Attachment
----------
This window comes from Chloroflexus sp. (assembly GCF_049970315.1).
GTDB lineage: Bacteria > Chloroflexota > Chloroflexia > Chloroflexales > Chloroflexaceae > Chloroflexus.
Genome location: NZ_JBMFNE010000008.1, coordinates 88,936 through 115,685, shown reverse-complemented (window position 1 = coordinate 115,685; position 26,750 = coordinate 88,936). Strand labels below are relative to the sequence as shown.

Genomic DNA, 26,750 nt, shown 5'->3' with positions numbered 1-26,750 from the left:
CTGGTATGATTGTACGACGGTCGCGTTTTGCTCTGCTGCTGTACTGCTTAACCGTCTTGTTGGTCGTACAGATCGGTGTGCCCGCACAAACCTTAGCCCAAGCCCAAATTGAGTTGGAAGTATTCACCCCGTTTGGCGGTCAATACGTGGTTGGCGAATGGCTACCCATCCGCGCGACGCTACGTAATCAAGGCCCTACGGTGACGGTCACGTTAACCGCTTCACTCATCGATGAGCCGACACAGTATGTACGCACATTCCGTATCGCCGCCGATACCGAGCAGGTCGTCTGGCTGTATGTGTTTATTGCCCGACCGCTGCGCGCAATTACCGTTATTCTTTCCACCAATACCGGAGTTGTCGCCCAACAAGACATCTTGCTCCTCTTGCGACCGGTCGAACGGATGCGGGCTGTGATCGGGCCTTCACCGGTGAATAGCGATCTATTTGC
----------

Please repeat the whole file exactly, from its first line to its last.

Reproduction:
This window comes from Chloroflexus sp. (assembly GCF_049970315.1).
GTDB lineage: Bacteria > Chloroflexota > Chloroflexia > Chloroflexales > Chloroflexaceae > Chloroflexus.
Genome location: NZ_JBMFNE010000008.1, coordinates 88,936 through 115,685, shown reverse-complemented (window position 1 = coordinate 115,685; position 26,750 = coordinate 88,936). Strand labels below are relative to the sequence as shown.

Genomic DNA, 26,750 nt, shown 5'->3' with positions numbered 1-26,750 from the left:
CTGGTATGATTGTACGACGGTCGCGTTTTGCTCTGCTGCTGTACTGCTTAACCGTCTTGTTGGTCGTACAGATCGGTGTGCCCGCACAAACCTTAGCCCAAGCCCAAATTGAGTTGGAAGTATTCACCCCGTTTGGCGGTCAATACGTGGTTGGCGAATGGCTACCCATCCGCGCGACGCTACGTAATCAAGGCCCTACGGTGACGGTCACGTTAACCGCTTCACTCATCGATGAGCCGACACAGTATGTACGCACATTCCGTATCGCCGCCGATACCGAGCAGGTCGTCTGGCTGTATGTGTTTATTGCCCGACCGCTGCGCGCAATTACCGTTATTCTTTCCACCAATACCGGAGTTGTCGCCCAACAAGACATCTTGCTCCTCTTGCGACCGGTCGAACGGATGCGGGCTGTGATCGGGCCTTCACCGGTGAATAGCGATCTATTTGC